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Sustainable Idaho: Idaho Native Plants

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This week, we discuss Idaho’s native plants with Paul Allen, President of the Sawabi chapter of the Idaho Native Plants Society, a non-profit focused on engagement and education around native plants.

Allen explains that native plants are the basis of all other biology, and define the landscapes of Idaho. There are many rare specimens in Idaho, which are being challenged by things like climate change, development, diseases, and invasive plants. For people who wish to help with the conservation of Idaho's native plants, Allen recommends reducing soil disturbance and finding an undisturbed piece of land in the community and planting what is found there. Having a native plant community shows what a functioning ecosystem is like, and brings in the other parts of the natural community.

Idaho has an abundance of public land for easy access to native plant life. Allen recommends visiting the Justice Park campgrounds to see a diversity of plant life. To see something unique to Idaho, people can go to the summit of Mount Harrison in Cassia county.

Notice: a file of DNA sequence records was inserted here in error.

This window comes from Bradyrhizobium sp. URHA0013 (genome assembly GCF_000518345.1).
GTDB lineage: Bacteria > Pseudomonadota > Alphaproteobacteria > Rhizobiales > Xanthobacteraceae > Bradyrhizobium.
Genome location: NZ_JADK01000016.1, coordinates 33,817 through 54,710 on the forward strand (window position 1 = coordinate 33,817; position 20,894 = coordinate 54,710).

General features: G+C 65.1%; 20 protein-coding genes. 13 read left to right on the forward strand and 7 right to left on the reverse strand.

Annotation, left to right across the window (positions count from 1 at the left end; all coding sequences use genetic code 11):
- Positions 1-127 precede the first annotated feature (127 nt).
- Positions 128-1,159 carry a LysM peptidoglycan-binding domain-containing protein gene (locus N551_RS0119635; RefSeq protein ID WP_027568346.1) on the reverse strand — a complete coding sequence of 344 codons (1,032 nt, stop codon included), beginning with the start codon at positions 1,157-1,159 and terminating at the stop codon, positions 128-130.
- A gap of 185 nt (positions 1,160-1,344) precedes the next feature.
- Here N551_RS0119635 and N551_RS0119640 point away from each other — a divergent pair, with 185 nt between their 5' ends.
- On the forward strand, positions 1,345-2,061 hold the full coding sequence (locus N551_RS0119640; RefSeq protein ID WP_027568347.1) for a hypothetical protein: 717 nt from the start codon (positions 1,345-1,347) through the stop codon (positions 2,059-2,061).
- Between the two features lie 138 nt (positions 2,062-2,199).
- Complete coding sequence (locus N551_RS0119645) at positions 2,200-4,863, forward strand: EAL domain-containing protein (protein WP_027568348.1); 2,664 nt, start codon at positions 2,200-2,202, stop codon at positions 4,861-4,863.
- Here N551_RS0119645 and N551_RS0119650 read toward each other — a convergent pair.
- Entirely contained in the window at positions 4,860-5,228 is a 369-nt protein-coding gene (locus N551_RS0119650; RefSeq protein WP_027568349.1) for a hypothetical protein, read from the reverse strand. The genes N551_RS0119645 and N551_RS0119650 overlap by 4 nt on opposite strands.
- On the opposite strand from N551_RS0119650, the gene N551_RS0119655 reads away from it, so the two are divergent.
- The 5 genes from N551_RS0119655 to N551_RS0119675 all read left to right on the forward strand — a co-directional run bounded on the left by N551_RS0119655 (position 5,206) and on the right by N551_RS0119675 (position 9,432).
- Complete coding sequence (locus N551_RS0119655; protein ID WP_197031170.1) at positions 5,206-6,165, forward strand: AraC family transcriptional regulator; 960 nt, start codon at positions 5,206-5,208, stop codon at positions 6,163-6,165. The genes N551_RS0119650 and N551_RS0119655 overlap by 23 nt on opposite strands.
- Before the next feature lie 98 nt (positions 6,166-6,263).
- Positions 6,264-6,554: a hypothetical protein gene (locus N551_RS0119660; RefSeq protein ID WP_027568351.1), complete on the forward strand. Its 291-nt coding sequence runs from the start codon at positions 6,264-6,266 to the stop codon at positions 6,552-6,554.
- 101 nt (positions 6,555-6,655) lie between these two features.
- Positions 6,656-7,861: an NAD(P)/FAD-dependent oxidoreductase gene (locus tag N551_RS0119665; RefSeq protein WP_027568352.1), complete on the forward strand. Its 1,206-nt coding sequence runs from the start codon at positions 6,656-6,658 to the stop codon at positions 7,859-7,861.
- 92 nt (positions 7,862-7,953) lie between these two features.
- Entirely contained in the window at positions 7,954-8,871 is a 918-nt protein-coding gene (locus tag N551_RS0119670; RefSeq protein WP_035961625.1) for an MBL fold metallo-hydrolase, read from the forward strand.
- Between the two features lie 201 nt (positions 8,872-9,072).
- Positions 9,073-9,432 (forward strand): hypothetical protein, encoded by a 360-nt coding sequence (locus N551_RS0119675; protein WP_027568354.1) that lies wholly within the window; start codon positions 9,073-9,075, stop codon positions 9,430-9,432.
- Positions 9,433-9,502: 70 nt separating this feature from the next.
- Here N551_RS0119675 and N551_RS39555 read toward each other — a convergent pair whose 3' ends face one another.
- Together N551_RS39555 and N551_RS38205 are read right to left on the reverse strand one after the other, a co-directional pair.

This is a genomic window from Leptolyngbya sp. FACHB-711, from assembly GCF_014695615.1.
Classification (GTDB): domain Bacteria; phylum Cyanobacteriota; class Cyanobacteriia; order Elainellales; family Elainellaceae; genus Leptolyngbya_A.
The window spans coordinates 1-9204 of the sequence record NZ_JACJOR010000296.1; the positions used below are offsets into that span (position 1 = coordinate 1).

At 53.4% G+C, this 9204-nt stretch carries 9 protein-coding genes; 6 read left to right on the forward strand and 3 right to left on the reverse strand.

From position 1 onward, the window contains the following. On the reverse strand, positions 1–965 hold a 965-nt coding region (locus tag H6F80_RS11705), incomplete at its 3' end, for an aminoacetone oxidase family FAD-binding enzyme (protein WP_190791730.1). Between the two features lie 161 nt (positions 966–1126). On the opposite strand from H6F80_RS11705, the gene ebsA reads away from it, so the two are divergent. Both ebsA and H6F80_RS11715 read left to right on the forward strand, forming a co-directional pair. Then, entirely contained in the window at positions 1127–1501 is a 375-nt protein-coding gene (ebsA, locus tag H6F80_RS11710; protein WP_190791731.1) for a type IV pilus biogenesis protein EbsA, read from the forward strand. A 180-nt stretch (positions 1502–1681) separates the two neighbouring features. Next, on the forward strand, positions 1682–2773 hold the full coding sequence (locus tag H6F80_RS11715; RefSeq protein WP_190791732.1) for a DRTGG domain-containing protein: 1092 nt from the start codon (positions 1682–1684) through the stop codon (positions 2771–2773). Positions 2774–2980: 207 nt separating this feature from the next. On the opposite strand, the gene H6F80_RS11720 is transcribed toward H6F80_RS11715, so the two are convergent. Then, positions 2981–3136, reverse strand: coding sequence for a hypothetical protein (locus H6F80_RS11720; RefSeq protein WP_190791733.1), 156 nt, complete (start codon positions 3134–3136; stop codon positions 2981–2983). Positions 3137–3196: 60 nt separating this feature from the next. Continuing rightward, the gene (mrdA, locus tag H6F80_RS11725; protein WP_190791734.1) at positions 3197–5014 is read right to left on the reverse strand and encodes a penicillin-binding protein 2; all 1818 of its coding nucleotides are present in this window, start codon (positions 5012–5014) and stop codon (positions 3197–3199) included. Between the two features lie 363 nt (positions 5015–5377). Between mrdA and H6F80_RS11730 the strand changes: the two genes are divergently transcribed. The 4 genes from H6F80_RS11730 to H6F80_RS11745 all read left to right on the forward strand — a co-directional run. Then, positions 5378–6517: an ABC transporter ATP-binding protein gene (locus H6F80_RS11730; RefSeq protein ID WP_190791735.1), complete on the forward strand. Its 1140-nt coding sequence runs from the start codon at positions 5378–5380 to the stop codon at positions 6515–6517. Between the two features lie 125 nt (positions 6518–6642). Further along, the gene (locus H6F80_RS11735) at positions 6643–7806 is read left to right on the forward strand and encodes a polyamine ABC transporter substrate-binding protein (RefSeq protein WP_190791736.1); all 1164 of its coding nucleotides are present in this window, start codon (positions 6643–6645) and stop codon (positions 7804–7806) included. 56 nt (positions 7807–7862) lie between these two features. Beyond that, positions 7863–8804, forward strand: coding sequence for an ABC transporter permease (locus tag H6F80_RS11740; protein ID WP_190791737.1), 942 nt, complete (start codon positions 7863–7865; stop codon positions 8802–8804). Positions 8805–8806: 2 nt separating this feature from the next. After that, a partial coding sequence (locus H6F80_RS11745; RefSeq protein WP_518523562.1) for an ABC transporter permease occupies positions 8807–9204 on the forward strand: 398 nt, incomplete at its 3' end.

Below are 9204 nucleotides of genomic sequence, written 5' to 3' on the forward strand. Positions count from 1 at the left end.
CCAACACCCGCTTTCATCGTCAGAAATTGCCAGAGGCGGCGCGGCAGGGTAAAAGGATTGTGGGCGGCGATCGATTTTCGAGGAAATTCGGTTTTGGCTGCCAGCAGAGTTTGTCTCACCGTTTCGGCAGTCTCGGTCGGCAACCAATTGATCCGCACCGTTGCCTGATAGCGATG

During the winter, the Sawai chapter of the Native Plant Society holds events the first Monday of each month. To find out how to get involved, visit idahonativeplants.org, and follow the links to your local chapter.

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Katie Kelshaw is a graduate of Boise State University with a Masters of Arts in Political Science where she has since taught as an adjunct professor. She is born and raised in Pocatello, where her family are farmers and business owners. Katie is an active member in an advocacy organization called Action Corps Idaho, where she helps run campaigns around Climate Justice and a Global COVID Response.
Ailie Maclean was born and raised in Alaska but moved to Kimberly, Idaho right before high school. Ailie is an undergraduate Political Science and Global Studies major at ISU. She is going into her last year at ISU as Vice President of Idaho State’s student government, ASISU, and has served as an Honors Program Mentor, Communications Envoy, and ASISU Supreme Court Justice in past years. In her free time she enjoys reading, longboarding, hiking, watching anime, and swimming in unique places (Silfra in Iceland for example). Ailie plans on studying environmental, or some variation of international law, after taking a gap year to travel and work abroad.